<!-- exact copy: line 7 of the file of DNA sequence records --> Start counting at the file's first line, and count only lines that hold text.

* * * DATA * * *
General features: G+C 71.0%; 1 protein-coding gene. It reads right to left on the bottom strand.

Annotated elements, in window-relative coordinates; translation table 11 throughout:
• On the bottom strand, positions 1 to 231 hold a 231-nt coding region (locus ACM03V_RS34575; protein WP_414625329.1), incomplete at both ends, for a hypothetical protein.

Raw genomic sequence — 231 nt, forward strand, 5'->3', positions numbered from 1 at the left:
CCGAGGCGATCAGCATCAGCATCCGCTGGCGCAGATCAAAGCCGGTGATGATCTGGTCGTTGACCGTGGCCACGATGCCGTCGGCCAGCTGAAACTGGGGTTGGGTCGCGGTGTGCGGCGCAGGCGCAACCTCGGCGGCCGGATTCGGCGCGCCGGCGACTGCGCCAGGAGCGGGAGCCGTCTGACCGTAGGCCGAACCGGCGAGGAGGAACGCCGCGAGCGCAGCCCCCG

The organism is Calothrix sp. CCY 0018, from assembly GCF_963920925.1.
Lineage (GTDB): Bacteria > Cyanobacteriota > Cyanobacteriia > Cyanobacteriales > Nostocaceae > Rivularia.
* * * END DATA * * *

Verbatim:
Lineage (GTDB): Bacteria > Cyanobacteriota > Cyanobacteriia > Cyanobacteriales > Nostocaceae > Rivularia.